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SSA reports fourth quarter loss

System Software Associates is slowly trying to recover from the brink of financial ruin but is unlikely to be the powerhouse it once was.

System Software Associates is slowly trying to recover from the brink of financial ruin but is unlikely to ever be the powerhouse it once was in the business application business.

Chicago-based SSA today announced a fourth quarter loss of $3.5 million, or 7 cents a share, compared to a profit of $300,000, or 1 cent a share, in the like period last year.

Revenue for the recent period was $112.5 million, compared to $125.6 million a year ago.

But SSA executives are pointing to the quarter over quarter improvements this year as proof the company is on the rebound.

"We continue to aggressively manage cash balances by focusing on expenses, accounts receivable, and capital," said William Stuek, chairman and chief executive of the software firm. "We believe SSA's performance in the fourth quarter validates the success of our restructuring plan. Operating losses decreased from $12.4 million in the second quarter, to $11.2 million before restructuring and other charges in the third quarter, to $2.3 million in the fourth quarter. We believe SSA is well positioned for growth and profitability in 1999."

SSA took a $120 million restructuring charge in July, the third step in a four-part plan to recover from its two-year slide. The firm, whose AS/400-based BPCS software once ruled the industrial market sector, has struggled to regain the momentum it lost when client-server computing, led by SAP, stole its market share.

SSA also has itself to blame. A main reason it wound up where it is today is that it spent millions in early 1996 to revamp its product to an object-oriented, Unix-based system. It was an attempt to leapfrog competition but nearly killed the firm in the process. The planned $125 million project took $200 million to complete, and customers stalled placing new orders while waiting for the new product to be released and then mature.

SSA executives said the company also made the fatal mistake of trying to compete head on with SAP for large enterprise deals at top-tier Fortune 500 companies instead of sticking with its core market-divisions of those huge companies and smaller manufacturing firms.

"SSA needs to stay out of SAP's headlights," said Bruce Richardson, analyst at AMR Research in Boston. "SAP will leave them as road kill. SAP has driven everyone out of that market including those in better financial shape than SSA."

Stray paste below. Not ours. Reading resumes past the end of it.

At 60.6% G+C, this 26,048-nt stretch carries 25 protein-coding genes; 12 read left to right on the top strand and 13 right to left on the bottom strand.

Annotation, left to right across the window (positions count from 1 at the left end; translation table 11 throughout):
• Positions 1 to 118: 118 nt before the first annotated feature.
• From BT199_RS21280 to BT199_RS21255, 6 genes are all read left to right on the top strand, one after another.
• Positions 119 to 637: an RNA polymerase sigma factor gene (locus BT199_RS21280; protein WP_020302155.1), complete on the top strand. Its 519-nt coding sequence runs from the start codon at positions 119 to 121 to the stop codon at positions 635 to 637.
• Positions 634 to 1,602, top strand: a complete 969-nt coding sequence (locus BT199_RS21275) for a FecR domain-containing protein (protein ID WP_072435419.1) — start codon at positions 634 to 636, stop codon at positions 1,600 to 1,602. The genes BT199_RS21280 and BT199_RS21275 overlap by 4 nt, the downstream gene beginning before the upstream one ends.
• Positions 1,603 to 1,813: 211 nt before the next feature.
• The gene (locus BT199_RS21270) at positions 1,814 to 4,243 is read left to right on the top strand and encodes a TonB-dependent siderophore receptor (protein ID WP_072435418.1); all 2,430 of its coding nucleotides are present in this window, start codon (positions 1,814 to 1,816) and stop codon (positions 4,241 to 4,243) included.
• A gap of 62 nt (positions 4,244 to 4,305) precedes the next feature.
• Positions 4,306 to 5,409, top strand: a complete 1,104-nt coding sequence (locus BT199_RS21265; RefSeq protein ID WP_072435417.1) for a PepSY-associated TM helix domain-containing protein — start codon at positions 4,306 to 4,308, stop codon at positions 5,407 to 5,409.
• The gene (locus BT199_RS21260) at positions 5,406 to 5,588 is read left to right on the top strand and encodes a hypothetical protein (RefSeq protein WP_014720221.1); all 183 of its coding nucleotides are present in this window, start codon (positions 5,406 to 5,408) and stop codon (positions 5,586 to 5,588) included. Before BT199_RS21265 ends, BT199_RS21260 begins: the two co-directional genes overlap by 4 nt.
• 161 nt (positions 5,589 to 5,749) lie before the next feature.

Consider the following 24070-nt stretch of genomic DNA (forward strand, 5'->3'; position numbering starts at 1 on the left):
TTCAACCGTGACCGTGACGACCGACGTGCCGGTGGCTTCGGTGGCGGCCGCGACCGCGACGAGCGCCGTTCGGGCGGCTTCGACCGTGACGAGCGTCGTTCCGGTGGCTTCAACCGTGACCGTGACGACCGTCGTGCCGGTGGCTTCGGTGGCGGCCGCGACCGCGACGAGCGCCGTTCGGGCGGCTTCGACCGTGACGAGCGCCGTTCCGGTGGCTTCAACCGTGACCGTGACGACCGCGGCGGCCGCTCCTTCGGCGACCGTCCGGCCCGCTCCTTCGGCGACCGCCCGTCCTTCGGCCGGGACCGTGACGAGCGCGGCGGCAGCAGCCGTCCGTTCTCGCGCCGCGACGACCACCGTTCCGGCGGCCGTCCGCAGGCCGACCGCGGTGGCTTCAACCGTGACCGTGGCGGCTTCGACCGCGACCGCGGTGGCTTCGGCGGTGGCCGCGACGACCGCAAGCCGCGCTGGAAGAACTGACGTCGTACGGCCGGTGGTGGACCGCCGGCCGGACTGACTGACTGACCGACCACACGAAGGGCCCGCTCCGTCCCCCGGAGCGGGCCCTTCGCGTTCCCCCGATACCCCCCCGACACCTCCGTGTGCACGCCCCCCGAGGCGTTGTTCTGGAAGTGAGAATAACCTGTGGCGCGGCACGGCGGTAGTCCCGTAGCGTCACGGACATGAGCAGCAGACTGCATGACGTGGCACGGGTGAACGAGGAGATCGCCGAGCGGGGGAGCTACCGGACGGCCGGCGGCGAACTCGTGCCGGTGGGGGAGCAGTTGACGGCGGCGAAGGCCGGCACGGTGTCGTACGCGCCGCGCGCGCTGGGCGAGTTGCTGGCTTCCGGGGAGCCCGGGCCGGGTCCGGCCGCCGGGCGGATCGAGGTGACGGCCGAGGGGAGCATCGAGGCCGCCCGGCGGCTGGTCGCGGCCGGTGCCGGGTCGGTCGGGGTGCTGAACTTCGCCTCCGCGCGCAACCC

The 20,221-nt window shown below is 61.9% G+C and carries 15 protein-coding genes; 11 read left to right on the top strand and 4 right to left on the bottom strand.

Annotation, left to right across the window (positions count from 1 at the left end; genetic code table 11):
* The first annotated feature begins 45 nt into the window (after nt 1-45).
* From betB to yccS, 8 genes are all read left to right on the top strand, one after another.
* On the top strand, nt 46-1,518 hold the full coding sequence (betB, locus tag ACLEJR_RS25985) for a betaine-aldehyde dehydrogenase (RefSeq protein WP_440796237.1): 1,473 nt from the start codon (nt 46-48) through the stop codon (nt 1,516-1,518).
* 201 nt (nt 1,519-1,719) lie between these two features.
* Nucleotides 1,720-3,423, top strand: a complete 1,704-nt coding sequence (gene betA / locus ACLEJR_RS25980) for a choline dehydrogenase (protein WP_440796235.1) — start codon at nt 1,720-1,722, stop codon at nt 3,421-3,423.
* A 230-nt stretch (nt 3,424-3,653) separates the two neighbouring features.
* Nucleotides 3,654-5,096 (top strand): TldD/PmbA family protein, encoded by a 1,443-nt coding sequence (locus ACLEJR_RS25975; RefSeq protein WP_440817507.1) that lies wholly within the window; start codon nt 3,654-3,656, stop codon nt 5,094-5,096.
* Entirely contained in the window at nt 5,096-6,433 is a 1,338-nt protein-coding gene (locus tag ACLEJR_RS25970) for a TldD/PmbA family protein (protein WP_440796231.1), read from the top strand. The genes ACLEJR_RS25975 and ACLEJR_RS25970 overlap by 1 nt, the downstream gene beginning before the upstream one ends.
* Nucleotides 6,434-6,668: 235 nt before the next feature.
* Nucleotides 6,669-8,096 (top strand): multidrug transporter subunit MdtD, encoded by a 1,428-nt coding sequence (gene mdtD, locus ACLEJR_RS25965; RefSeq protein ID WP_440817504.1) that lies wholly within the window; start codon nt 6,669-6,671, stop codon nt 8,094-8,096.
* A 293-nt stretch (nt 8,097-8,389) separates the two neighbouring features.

SSA is now hoping to corner the market on selling systems to automate plant-level processes while letting SAP automate the corporate offices. SSA also has a huge installed base to continue to care for as it struggles to find its new niche.

With roughly 8,000 customers running SSA's BPCS product at some 21,000 sites word wide, SSA has a pretty substantial base to work with as it tries to stabilize and sell its latest component-based which has a history of being extremely buggy. This fact added to the new management and growth plans has Wall Street keeping a wary but interested eye on SSA.

"On the road to marriage, we have had a good first or second date, that's what I call this quarter," said Eric Upin, financial analyst at BancBoston Robertson Stephens in San Francisco. "I don't think they can return to where they once were."

Still, BancBoston Robertson Stephens upgraded SSA's stock rating in recognition of the new management's progress in steering the company toward recovery.

"We upgraded them from a market performer, which means avoid at all costs, to a long-term attractive buy," Upin said. "SSA is what we view as a double speculative buy. It still has a lot of bleeding that needs to be fixed but it has good doctors now."

SSA stock has been trading around the $7 range, a range that traditionally means a company could either plummet or make a big comeback. Upin said if SSA continues to stabilize its product and focus on its traditional customer of middle market manufacturers, it has a good chance of being a threat to the growth plans of larger competitors like SAP and PeopleSoft who are trying to sell to these smaller companies too.

And if it is remotely successful, that cheap stock could double or triple easily making it an OK risk for speculative investors with extra cash lying around, but not a good bet for your life savings.

The next few quarters are the ones too watch. Stuek has promised a return to profitability in 1999.